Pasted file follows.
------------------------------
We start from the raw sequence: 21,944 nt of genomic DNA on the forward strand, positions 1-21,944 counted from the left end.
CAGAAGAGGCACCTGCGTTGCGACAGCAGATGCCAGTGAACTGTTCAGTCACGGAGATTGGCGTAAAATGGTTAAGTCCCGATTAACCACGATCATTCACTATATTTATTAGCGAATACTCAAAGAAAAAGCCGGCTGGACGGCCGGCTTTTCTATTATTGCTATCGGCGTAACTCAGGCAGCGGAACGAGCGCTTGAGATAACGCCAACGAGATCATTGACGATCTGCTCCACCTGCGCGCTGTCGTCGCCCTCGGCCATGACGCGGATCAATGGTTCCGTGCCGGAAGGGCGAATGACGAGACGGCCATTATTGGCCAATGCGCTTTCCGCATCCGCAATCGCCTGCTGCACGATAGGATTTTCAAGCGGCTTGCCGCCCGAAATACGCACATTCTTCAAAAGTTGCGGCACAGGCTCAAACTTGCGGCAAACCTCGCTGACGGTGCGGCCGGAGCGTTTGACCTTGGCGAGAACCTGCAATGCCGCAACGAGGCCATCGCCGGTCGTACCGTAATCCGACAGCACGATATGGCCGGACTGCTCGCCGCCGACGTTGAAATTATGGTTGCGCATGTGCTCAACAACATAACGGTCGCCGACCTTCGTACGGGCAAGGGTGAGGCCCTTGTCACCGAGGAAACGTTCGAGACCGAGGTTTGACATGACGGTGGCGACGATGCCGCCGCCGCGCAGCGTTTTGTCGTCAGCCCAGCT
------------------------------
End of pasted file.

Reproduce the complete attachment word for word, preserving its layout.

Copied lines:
We start from the raw sequence: 21,944 nt of genomic DNA on the forward strand, positions 1-21,944 counted from the left end.
CAGAAGAGGCACCTGCGTTGCGACAGCAGATGCCAGTGAACTGTTCAGTCACGGAGATTGGCGTAAAATGGTTAAGTCCCGATTAACCACGATCATTCACTATATTTATTAGCGAATACTCAAAGAAAAAGCCGGCTGGACGGCCGGCTTTTCTATTATTGCTATCGGCGTAACTCAGGCAGCGGAACGAGCGCTTGAGATAACGCCAACGAGATCATTGACGATCTGCTCCACCTGCGCGCTGTCGTCGCCCTCGGCCATGACGCGGATCAATGGTTCCGTGCCGGAAGGGCGAATGACGAGACGGCCATTATTGGCCAATGCGCTTTCCGCATCCGCAATCGCCTGCTGCACGATAGGATTTTCAAGCGGCTTGCCGCCCGAAATACGCACATTCTTCAAAAGTTGCGGCACAGGCTCAAACTTGCGGCAAACCTCGCTGACGGTGCGGCCGGAGCGTTTGACCTTGGCGAGAACCTGCAATGCCGCAACGAGGCCATCGCCGGTCGTACCGTAATCCGACAGCACGATATGGCCGGACTGCTCGCCGCCGACGTTGAAATTATGGTTGCGCATGTGCTCAACAACATAACGGTCGCCGACCTTCGTACGGGCAAGGGTGAGGCCCTTGTCACCGAGGAAACGTTCGAGACCGAGGTTTGACATGACGGTGGCGACGATGCCGCCGCCGCGCAGCGTTTTGTCGTCAGCCCAGCT